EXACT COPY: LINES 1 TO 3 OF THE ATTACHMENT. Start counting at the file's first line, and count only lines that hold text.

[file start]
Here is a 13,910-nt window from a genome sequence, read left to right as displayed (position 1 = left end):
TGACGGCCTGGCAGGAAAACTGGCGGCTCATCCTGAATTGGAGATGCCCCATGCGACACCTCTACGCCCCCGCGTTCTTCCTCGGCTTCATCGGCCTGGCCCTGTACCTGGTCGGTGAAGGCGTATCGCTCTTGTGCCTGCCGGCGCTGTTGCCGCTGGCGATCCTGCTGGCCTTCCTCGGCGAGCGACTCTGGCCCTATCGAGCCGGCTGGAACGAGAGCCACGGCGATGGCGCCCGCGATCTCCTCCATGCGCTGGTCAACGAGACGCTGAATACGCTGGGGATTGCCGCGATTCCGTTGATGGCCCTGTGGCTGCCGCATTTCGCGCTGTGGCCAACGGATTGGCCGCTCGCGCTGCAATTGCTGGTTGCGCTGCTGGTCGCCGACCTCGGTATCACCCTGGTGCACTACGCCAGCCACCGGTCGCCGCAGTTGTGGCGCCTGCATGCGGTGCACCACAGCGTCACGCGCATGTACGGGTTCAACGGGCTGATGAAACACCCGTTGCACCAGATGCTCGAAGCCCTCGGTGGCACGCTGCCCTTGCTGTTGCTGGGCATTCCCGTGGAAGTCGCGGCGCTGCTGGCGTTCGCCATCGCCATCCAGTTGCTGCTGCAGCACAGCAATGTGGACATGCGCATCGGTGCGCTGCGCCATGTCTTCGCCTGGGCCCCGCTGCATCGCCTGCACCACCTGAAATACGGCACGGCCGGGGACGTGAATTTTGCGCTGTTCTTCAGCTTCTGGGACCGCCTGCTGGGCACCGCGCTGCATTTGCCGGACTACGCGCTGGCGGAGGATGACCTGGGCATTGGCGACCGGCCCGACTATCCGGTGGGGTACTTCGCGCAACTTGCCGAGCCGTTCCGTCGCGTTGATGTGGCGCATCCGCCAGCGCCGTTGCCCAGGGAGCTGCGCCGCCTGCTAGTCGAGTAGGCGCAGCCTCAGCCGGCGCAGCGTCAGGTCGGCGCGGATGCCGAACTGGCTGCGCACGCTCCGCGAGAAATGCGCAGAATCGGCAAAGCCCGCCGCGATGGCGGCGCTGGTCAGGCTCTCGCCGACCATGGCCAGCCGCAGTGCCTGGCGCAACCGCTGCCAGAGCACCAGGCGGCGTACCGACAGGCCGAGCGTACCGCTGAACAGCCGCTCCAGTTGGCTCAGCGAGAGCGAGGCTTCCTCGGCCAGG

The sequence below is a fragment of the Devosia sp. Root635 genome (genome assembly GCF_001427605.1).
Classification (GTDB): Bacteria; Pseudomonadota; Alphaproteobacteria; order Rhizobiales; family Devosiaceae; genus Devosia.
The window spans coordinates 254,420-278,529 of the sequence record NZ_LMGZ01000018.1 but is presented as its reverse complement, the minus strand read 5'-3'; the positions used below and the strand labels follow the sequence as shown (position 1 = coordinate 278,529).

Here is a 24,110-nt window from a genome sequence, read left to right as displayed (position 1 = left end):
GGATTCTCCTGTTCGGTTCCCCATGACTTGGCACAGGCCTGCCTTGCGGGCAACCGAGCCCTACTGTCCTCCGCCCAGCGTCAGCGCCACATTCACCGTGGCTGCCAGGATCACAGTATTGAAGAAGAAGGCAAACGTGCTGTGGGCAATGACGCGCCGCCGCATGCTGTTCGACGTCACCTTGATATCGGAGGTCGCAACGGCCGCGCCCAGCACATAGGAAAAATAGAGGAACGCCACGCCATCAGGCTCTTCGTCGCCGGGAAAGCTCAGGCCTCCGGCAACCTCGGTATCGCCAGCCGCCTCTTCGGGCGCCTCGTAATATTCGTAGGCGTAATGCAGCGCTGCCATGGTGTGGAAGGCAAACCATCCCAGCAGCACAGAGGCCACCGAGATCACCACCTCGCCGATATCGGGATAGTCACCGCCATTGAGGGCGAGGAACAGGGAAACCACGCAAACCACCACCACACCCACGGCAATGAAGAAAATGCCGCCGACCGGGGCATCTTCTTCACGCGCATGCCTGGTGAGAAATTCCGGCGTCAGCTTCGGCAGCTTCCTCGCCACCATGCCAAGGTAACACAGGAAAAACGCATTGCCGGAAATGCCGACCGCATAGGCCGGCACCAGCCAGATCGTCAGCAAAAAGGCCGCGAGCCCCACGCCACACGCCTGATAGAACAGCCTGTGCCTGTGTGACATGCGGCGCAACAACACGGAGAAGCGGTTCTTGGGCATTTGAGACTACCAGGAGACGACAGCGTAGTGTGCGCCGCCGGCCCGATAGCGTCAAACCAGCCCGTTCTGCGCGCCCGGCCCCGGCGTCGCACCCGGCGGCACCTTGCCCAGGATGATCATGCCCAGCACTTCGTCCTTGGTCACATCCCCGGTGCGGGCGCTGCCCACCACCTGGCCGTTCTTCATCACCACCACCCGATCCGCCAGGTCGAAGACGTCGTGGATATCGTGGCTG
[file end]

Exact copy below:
Here is a 13,910-nt window from a genome sequence, read left to right as displayed (position 1 = left end):
TGACGGCCTGGCAGGAAAACTGGCGGCTCATCCTGAATTGGAGATGCCCCATGCGACACCTCTACGCCCCCGCGTTCTTCCTCGGCTTCATCGGCCTGGCCCTGTACCTGGTCGGTGAAGGCGTATCGCTCTTGTGCCTGCCGGCGCTGTTGCCGCTGGCGATCCTGCTGGCCTTCCTCGGCGAGCGACTCTGGCCCTATCGAGCCGGCTGGAACGAGAGCCACGGCGATGGCGCCCGCGATCTCCTCCATGCGCTGGTCAACGAGACGCTGAATACGCTGGGGATTGCCGCGATTCCGTTGATGGCCCTGTGGCTGCCGCATTTCGCGCTGTGGCCAACGGATTGGCCGCTCGCGCTGCAATTGCTGGTTGCGCTGCTGGTCGCCGACCTCGGTATCACCCTGGTGCACTACGCCAGCCACCGGTCGCCGCAGTTGTGGCGCCTGCATGCGGTGCACCACAGCGTCACGCGCATGTACGGGTTCAACGGGCTGATGAAACACCCGTTGCACCAGATGCTCGAAGCCCTCGGTGGCACGCTGCCCTTGCTGTTGCTGGGCATTCCCGTGGAAGTCGCGGCGCTGCTGGCGTTCGCCATCGCCATCCAGTTGCTGCTGCAGCACAGCAATGTGGACATGCGCATCGGTGCGCTGCGCCATGTCTTCGCCTGGGCCCCGCTGCATCGCCTGCACCACCTGAAATACGGCACGGCCGGGGACGTGAATTTTGCGCTGTTCTTCAGCTTCTGGGACCGCCTGCTGGGCACCGCGCTGCATTTGCCGGACTACGCGCTGGCGGAGGATGACCTGGGCATTGGCGACCGGCCCGACTATCCGGTGGGGTACTTCGCGCAACTTGCCGAGCCGTTCCGTCGCGTTGATGTGGCGCATCCGCCAGCGCCGTTGCCCAGGGAGCTGCGCCGCCTGCTAGTCGAGTAGGCGCAGCCTCAGCCGGCGCAGCGTCAGGTCGGCGCGGATGCCGAACTGGCTGCGCACGCTCCGCGAGAAATGCGCAGAATCGGCAAAGCCCGCCGCGATGGCGGCGCTGGTCAGGCTCTCGCCGACCATGGCCAGCCGCAGTGCCTGGCGCAACCGCTGCCAGAGCACCAGGCGGCGTACCGACAGGCCGAGCGTACCGCTGAACAGCCGCTCCAGTTGGCTCAGCGAGAGCGAGGCTTCCTCGGCCAGG

The sequence below is a fragment of the Devosia sp. Root635 genome (genome assembly GCF_001427605.1).